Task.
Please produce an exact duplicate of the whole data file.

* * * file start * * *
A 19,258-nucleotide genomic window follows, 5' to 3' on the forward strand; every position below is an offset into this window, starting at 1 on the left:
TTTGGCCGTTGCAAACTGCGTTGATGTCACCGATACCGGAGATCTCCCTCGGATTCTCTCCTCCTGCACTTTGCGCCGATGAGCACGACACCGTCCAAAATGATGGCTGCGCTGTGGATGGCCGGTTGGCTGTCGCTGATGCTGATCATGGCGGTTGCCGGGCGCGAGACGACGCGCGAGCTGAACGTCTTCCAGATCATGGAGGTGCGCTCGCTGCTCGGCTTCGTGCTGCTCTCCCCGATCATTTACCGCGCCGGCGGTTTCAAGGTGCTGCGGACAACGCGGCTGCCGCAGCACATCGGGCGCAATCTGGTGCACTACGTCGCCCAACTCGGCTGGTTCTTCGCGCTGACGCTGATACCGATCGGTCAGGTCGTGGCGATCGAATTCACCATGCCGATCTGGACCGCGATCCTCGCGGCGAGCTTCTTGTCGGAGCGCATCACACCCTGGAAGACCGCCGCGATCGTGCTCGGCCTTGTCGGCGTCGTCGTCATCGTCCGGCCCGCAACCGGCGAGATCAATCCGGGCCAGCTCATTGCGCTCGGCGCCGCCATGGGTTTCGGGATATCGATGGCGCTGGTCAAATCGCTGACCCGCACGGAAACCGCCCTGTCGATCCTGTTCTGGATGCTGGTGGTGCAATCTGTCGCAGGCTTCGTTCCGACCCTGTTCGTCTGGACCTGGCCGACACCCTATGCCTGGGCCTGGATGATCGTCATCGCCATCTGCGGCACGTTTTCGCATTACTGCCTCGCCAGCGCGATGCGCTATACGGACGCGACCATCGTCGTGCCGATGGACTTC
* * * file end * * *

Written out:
A 19,258-nucleotide genomic window follows, 5' to 3' on the forward strand; every position below is an offset into this window, starting at 1 on the left:
TTTGGCCGTTGCAAACTGCGTTGATGTCACCGATACCGGAGATCTCCCTCGGATTCTCTCCTCCTGCACTTTGCGCCGATGAGCACGACACCGTCCAAAATGATGGCTGCGCTGTGGATGGCCGGTTGGCTGTCGCTGATGCTGATCATGGCGGTTGCCGGGCGCGAGACGACGCGCGAGCTGAACGTCTTCCAGATCATGGAGGTGCGCTCGCTGCTCGGCTTCGTGCTGCTCTCCCCGATCATTTACCGCGCCGGCGGTTTCAAGGTGCTGCGGACAACGCGGCTGCCGCAGCACATCGGGCGCAATCTGGTGCACTACGTCGCCCAACTCGGCTGGTTCTTCGCGCTGACGCTGATACCGATCGGTCAGGTCGTGGCGATCGAATTCACCATGCCGATCTGGACCGCGATCCTCGCGGCGAGCTTCTTGTCGGAGCGCATCACACCCTGGAAGACCGCCGCGATCGTGCTCGGCCTTGTCGGCGTCGTCGTCATCGTCCGGCCCGCAACCGGCGAGATCAATCCGGGCCAGCTCATTGCGCTCGGCGCCGCCATGGGTTTCGGGATATCGATGGCGCTGGTCAAATCGCTGACCCGCACGGAAACCGCCCTGTCGATCCTGTTCTGGATGCTGGTGGTGCAATCTGTCGCAGGCTTCGTTCCGACCCTGTTCGTCTGGACCTGGCCGACACCCTATGCCTGGGCCTGGATGATCGTCATCGCCATCTGCGGCACGTTTTCGCATTACTGCCTCGCCAGCGCGATGCGCTATACGGACGCGACCATCGTCGTGCCGATGGACTTC